If there’s one thing I’ve found harder than travel, I’d have to admit it’s the step that comes before it. That would be the one where you’re forced to decide what to bring with you.

Apparently, I cannot travel via Global Van Lines. I’ve been told the furniture must stay put.

Footwear is a nightmare for women. Sure, you may only be planning a casual sightseeing trip or family get together, but it’s likely you’ll need your sprinting shoes for the airport when you transfer from one plane at gate 3A to your connection in the next zip code.

Don’t forget evening shoes. Maître d’s have perfected the up/down glance, followed by a withering glare, if you walk in wearing a party frock and Nike Air Jordans.

I look at my closet and shrink at the task of finding three articles of clothing that can be combined to make thirteen different outfits. I’d be hard-pressed to come up with thirteen different outfits if I were standing in the middle of the Mall of America.

Barn

The real problem is that I only have two sets of wearable options: barn clothes and yoga clothes. And although the sheep could give a flying fig about what I come in wearing–as long as they can suck on it or rub up against it–the folks in my hatha class are looking for some Zen in their day. That requires some deep breathing. I’m sure you can see where I’m going with this one. Eau de livestock makes it tricky.

Jewelry is foreign territory as well. I’ve got lots of it, but I never wear it at home. I guilt myself into thinking these special away days are precisely for ‘gettin’ gussied up,’ take it all with me and promptly forget what that heavy velvet miniature treasure chest at the bottom of my suitcase is holding.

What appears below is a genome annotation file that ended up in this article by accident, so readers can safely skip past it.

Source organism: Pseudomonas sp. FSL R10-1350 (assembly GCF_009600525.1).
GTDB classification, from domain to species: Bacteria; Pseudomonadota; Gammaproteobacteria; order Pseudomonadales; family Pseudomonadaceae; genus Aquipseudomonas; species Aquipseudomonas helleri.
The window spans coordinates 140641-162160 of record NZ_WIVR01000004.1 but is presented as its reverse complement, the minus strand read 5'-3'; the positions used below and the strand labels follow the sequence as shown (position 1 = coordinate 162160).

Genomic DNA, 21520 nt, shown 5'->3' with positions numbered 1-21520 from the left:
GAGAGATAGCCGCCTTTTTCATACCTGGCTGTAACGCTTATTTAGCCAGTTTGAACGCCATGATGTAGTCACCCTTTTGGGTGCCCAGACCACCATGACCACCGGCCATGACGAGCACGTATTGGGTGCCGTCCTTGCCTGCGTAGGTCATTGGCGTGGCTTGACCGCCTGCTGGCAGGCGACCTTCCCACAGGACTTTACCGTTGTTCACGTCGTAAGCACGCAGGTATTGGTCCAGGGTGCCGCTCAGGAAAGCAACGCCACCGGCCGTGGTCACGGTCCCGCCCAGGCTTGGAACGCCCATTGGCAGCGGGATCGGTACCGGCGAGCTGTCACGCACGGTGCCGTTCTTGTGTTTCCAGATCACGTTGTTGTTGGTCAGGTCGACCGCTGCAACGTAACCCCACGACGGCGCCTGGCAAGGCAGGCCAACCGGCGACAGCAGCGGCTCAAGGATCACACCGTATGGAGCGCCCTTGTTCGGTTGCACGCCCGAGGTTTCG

It could be the three gallons of perfume I bubble wrapped and boxed. When one is used to getting sideways glances with the telltale sign of an accompanying twitchy nose, one begins to get paranoid. Especially when one usually smells like the remnants of a mucked out sheep stall or the inside of a gym bag. Therefore, I overcompensate.

Sans enfants and before I was married, I would be flabbergasted to discover an aspirin at the bottom of my purse. Now, of course, I must play the role of walking pharmacy. Sir Sackier will likely develop signs for the Ebola virus on an airplane, my daughter will get bitten by a new species of mosquito and blow up like a Macy’s Day Parade balloon float, my son will come down with Alien hand syndrome and I will be the only person in Mexico to become constipated.